While many broadcasters have yet to commit to 4K, some are already looking over the horizon at 8K. Türksat has demonstrated an Ultra HD 8K satellite test broadcast. NHK is preparing to launch the first regular 8K satellite channel at the start of December. Astronauts on the International Space Station have shot the first 8K video in orbit.
The test transmission in 8K ultra high definition was made from the Türksat 4B satellite at 50°East, supported by Türksat, Kizil Elektronik, Vestel and Socionext.
The broadcast showed the historical and natural features of Istanbul, shot in Ultra HD 8K. It could be seen on the Türksat’s booth, at the Global SatShow in the city.
The 7680×4320 pictures are four times the resolution of 4K and sixteen times that of full high-definition television.
It is seen as an opportunity to promote Turkish manufacturing to increase exports and reduce the reliance on imports. Vestel is major Turkish consumer electronics company and produces televisions under a number of brands.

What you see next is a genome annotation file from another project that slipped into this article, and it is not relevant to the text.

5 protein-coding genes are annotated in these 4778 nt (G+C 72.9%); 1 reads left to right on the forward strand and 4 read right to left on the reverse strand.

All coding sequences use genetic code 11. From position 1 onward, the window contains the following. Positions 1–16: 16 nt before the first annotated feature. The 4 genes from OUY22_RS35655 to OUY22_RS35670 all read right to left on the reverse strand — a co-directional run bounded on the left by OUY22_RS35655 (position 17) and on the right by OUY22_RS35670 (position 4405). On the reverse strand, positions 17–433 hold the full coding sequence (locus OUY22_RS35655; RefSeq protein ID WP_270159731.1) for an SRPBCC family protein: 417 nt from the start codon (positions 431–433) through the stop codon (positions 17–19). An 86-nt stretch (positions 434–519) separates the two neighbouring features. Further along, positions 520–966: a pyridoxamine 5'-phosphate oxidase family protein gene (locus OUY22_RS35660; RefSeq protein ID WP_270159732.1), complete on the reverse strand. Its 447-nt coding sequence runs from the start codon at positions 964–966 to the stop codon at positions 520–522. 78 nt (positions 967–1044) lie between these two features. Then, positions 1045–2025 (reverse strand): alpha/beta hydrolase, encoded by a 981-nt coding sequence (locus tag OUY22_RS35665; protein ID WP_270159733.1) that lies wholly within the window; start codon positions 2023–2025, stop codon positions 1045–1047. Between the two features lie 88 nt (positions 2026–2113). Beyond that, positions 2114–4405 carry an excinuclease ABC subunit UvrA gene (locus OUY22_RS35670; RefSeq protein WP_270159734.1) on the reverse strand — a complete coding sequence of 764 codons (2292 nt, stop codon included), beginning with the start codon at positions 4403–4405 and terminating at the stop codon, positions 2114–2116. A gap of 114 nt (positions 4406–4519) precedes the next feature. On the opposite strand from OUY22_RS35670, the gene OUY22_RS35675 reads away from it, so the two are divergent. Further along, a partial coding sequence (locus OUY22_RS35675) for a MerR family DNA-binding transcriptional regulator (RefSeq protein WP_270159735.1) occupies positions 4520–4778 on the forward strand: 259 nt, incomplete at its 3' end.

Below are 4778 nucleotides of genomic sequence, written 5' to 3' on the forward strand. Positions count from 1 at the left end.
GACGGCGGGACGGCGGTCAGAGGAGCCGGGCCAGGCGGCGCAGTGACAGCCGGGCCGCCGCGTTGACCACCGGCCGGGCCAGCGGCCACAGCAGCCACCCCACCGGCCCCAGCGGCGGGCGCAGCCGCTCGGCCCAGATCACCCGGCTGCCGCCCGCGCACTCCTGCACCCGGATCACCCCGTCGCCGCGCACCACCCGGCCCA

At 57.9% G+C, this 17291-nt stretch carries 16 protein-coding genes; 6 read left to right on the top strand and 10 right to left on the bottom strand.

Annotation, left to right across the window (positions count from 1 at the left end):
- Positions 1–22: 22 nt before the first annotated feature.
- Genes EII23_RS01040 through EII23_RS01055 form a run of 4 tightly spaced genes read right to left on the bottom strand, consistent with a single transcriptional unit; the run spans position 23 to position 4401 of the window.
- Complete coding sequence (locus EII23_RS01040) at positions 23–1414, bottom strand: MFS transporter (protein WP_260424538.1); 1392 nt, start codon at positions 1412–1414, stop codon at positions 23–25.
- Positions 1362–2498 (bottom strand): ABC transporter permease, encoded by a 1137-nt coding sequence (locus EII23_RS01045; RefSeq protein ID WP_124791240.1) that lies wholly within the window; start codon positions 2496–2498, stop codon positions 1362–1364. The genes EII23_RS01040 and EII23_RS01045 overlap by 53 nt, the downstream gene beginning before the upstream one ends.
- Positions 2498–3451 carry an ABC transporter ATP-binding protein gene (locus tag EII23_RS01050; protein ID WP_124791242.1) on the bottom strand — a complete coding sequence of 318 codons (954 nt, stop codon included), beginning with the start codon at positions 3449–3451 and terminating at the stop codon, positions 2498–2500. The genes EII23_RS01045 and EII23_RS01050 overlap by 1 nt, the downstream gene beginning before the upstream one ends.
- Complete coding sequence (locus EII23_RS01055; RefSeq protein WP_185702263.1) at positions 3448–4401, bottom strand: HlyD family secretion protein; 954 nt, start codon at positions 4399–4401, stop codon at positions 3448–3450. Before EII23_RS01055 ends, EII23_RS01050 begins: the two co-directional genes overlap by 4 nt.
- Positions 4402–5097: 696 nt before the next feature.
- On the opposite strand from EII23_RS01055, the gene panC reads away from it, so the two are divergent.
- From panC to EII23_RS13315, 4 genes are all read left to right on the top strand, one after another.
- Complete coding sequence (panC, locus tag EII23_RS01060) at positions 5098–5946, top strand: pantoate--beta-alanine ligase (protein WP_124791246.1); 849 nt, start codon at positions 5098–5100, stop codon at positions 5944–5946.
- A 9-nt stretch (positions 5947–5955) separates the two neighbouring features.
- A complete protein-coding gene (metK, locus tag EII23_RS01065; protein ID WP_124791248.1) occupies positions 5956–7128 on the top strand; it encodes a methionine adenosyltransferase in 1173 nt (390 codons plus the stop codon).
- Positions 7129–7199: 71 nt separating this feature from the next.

Japanese broadcaster NHK will be launching a BS8K satellite channel, together with a BS4K channel on 1 December, with a selection of programmes, in preparation for the Tokyo Olympics in 2020
Meanwhile, NASA and the European Space Agency have released the first 8K video shot in space, showing astronauts on the International Space Station.
The Helium 8K camera from RED shoots at a resolution of 8192×4320 pixels. It was delivered to the station in April on a SpaceX cargo resupply mission.
The video, available from NASA and on YouTube, brings science in orbit into the homes, laboratories and classrooms of everyone on Earth.
“Each improvement in imagery fidelity brings that person on Earth closer to the in-space experience, allowing them to see what human spaceflight is doing to improve their life, as well as enable humanity to explore the universe,” said David Brady of the International Space Station Program Science Office at the NASA Johnson Space Center in Houston.
The release of the video marks the 18th anniversary of continuous occupation of the space station.